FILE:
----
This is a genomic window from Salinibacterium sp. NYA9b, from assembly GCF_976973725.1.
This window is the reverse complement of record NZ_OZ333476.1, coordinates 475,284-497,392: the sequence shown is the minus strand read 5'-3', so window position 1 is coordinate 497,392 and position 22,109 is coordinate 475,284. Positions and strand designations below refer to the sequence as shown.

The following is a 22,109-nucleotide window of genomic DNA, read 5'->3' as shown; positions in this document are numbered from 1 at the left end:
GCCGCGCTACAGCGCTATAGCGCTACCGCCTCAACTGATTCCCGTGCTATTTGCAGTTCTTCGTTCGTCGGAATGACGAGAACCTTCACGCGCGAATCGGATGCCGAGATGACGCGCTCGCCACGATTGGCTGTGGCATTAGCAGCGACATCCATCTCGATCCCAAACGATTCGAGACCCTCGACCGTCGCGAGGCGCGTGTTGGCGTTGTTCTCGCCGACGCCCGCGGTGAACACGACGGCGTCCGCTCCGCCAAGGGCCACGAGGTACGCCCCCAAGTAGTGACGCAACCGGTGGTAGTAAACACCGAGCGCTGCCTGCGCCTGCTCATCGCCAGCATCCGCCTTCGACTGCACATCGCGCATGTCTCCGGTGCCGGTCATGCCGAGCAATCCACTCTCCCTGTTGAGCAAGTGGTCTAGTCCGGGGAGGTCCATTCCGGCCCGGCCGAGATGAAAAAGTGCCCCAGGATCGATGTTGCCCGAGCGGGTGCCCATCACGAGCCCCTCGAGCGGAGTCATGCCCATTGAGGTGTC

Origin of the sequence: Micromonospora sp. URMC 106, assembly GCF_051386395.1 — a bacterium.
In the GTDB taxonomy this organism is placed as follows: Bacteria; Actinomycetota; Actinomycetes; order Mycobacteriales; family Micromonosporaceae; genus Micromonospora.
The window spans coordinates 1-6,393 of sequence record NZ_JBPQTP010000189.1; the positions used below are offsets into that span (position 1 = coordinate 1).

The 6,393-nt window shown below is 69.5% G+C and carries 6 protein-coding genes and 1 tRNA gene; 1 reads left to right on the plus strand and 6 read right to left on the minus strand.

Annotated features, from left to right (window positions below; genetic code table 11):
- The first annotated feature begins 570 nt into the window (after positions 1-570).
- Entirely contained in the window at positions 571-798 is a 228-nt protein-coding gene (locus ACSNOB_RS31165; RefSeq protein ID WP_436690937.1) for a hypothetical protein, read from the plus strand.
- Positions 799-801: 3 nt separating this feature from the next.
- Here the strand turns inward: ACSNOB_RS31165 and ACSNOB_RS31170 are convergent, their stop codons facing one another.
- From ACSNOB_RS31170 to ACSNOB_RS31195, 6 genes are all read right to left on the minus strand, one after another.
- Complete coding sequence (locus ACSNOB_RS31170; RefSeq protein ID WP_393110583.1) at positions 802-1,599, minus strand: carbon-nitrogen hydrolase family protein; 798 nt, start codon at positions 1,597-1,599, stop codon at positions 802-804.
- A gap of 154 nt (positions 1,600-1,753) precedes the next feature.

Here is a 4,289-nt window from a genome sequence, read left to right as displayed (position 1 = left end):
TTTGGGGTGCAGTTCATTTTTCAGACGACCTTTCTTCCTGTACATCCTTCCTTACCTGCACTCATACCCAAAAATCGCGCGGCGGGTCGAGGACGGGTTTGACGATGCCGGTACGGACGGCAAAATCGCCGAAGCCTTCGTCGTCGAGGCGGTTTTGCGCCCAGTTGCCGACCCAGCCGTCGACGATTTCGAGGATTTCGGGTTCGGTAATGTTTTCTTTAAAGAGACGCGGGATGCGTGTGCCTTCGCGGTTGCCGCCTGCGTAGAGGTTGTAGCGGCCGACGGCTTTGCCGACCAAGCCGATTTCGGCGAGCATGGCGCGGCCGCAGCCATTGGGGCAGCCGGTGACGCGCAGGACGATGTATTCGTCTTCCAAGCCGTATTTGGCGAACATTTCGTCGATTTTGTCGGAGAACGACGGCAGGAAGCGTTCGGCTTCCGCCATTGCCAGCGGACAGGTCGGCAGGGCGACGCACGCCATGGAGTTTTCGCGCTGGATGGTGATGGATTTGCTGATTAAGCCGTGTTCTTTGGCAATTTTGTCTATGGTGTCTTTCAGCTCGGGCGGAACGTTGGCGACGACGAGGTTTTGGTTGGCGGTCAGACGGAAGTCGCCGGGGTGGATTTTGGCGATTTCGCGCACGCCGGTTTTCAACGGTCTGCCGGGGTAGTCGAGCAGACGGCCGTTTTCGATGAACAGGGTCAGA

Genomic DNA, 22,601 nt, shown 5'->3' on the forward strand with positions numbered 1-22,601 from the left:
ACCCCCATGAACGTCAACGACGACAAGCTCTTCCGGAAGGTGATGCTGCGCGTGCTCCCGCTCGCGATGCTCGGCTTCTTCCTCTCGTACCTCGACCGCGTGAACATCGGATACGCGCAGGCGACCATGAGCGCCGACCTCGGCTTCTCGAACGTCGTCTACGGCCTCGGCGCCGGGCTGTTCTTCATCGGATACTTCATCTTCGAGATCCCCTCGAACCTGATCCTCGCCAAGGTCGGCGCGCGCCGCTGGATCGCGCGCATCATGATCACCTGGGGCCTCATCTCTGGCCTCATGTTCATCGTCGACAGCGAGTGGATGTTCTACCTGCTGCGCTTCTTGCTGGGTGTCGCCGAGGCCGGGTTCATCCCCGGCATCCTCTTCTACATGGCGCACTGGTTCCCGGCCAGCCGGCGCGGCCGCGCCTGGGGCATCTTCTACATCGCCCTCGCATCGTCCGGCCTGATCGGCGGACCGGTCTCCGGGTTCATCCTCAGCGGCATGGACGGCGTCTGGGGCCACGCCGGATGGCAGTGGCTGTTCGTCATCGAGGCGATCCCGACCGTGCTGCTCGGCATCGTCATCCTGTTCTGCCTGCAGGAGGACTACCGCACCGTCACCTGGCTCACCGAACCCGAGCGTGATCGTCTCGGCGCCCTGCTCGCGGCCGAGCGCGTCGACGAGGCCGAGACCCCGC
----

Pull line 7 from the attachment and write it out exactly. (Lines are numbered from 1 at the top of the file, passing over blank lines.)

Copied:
The window spans coordinates 1-6,393 of sequence record NZ_JBPQTP010000189.1; the positions used below are offsets into that span (position 1 = coordinate 1).